- Hardcover: 304 pages
- Publisher: Frances Lincoln; Illustrated edition (September 22, 2009)
- Language: English
- ISBN-10: 0711228868
- ISBN-13: 978-0711228863
- Product Dimensions: 10.1 x 1.2 x 12.2 inches
- Shipping Weight: 5 pounds
- Average Customer Review: 8 customer reviews
- Amazon Best Sellers Rank: #138,921 in Books (See Top 100 in Books)
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Great Gardens of America Hardcover – Illustrated, September 22, 2009
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What makes American gardens American’?
That is the question author Tim Richardson seeks to answer in his stunning new book Great Gardens of America.
Richardson’s tour of America’s great gardens includes historic properties such as Thomas Jefferson’s Monticello in Charleston, Virginia, and Middleton Place outside of Charleston, South Carolina. But he also includes more unusual gardens, such as the Donnell Garden in Sonoma, California with the most beautiful swimming pool in the world” and the wonderfully stark Baja Garden in the Sonoran Desert surrounding Phoenix, Arizona.
But what makes these gardens uniquely American?
By contrasting them with the historic and famous gardens of Europe, which heavily influenced the design of many American gardens, Richardson concludes that American gardens embrace what he calls the wilderness ideal.” Sweeping vistas that celebrate the unbounded feel of American wilderness are celebrated by American garden makers. In contrast, says Richardson, even the most naturalistic of European gardens display nature as carefully managed and under control rather than wild.
American gardens as celebrating the wildness of nature is a theme that Richardson revisits throughout the tour of the 25 gardens showcased in the book.
The photographs in the book are by Andrea Jones, an acclaimed photographer who also produced the sumptuous volume Plantworlds.
Don’t mistake Great Gardens of America as a dry an academic treatise or just another coffee table book though. Richardson’s writing is well-researched and often sprinkled with a wry phrase that makes you chuckle when you least expect it. He manages to convey the expanse and feel of the gardens’ character through his narrativea not insignificant task, if you’ve ever tried describing a garden. There is much to learn from his descriptions and his overarching theme of the American garden as embracing wilderness.
Thank you Frances Lincoln Ltd for giving us a publication that allows us to visit some of the great gardens of North America, without having to leave home. This book surveys garden estates and private parks in practically every climate zone in the U.S. and Canada. Twenty five gardens with 300 brilliant photographs are included. For each garden surveyed, the author provides an interesting combination of historical and architectural background that helps to identify the landowner’s personal contribution to the garden design.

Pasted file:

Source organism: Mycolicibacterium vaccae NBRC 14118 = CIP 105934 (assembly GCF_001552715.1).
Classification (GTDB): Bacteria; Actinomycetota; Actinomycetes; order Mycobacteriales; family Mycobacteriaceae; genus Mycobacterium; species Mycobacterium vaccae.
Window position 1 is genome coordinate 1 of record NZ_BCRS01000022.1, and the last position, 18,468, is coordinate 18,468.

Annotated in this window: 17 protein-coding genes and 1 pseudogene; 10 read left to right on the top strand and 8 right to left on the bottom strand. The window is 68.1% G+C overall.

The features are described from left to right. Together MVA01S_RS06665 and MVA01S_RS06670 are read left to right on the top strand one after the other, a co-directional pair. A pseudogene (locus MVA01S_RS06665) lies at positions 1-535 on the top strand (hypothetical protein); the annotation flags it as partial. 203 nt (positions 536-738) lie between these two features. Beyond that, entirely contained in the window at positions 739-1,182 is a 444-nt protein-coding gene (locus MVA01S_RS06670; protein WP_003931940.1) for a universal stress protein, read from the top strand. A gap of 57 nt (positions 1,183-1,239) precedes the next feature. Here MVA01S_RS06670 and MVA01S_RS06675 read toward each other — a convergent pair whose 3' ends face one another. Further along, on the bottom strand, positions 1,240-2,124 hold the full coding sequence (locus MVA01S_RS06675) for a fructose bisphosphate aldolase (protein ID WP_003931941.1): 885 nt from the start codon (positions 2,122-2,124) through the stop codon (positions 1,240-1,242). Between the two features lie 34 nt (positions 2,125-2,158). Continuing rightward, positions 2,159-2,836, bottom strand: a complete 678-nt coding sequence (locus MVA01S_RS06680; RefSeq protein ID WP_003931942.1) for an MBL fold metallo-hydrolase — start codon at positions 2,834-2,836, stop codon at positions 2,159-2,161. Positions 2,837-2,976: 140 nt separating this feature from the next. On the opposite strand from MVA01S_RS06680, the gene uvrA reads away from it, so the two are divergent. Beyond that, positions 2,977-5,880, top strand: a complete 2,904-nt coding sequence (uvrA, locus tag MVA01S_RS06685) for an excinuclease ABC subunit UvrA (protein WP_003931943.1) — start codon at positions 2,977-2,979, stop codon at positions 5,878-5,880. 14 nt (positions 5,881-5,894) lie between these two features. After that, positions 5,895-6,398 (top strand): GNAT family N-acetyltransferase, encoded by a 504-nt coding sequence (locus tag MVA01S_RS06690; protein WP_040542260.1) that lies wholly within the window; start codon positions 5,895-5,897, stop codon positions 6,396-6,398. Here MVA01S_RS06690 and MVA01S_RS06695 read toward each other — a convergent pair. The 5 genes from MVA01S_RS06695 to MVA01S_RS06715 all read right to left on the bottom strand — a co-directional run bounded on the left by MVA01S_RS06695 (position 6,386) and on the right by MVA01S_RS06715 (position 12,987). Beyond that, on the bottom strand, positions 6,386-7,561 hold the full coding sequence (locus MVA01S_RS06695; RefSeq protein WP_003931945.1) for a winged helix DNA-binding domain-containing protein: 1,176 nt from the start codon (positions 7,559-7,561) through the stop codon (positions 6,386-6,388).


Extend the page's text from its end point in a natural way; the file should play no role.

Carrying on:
This is a remarkable publication in that it defines the uniqueness of North American gardens in contrast to their European counterparts. What makes them different is the American appreciation for wide vistas as opposed to the building or object-focused gardens in Europe. In addition, there is a markedly different attitude towards wilderness. The British gardens were intent on keeping out bandits and wild animals. In North America, there is a frontier mentality of living in harmony with nature. Consequently, we see how American gardens include distant vistas into their design by framing these perspectives with trees and shrubs planted in the foreground. As well, by living in harmony with nature and allowing pastureland to creep up to the front door of the home, the ”cult of the American lawn” was developed.
From The National Gardener
A British garden historian and critic of contemporary landscape architecture, Tim Richardson, puts forth his selection of the top gardens in the United States and Canada in this lavishly illustrated volume on landscape design. Gorgeously photographed by the award-winning photographer Andrea Jones, these enchanting sites are generally located on the east and west coasts of North America and typically on large estates and display gardens. In his appraisal of twenty-five places he summaries the distinguishing qualities of the individual landscapes, ranging in styles from the colonial to the avant-garde; he reports on their histories; their owners’ interests; designers’ goals; and important horticultural collections. Richardson skillfully contrasts the highlighted properties through his organization of chapters, expertly maintaining reader’s interest throughout the book. His critical analyses of the works of leading contemporary landscape architects is insightful and provides the reader with cutting edge knowledge on the direction of modern design. Destined to be a classic for its scholarly survey, the book is a pleasure to read.
From C Magazine
It should come as no surprise that five of the 25 gardens in Great Gardens of America are in the Golden State. From the public wonders of San Marino's Huntington Desert Garden, Cornerstone Place in Sonoma, Santa Barbara's Lotusland and Woodside's Filoli to the private sanctuary of Sonoma's Donnell Gardeneach define what author Tim Richardson calls "America's embrace of the wilderness ideal."
About the Author
Tim Richardson is a writer who specializes in garden and landscape design and history. He has been gardens editor at Country Life, and landscape editor at Wallpaper* magazine, and was founding editor of both the award-winning gardens magazine New Eden and Country Life Gardens. He now contributes mostly to the Daily Telegraph, House and Garden, Gardens Illustrated and Country Life. He is the author of Phaidon's The Garden Book, Vanguard Landscapes Gardens of Martha Schwartz, English Gardens of the 20th Century and the award-winning The New English Garden published by Frances Lincoln. He is also editor of Vista: the Culture and Politics of Gardens (Frances Lincoln).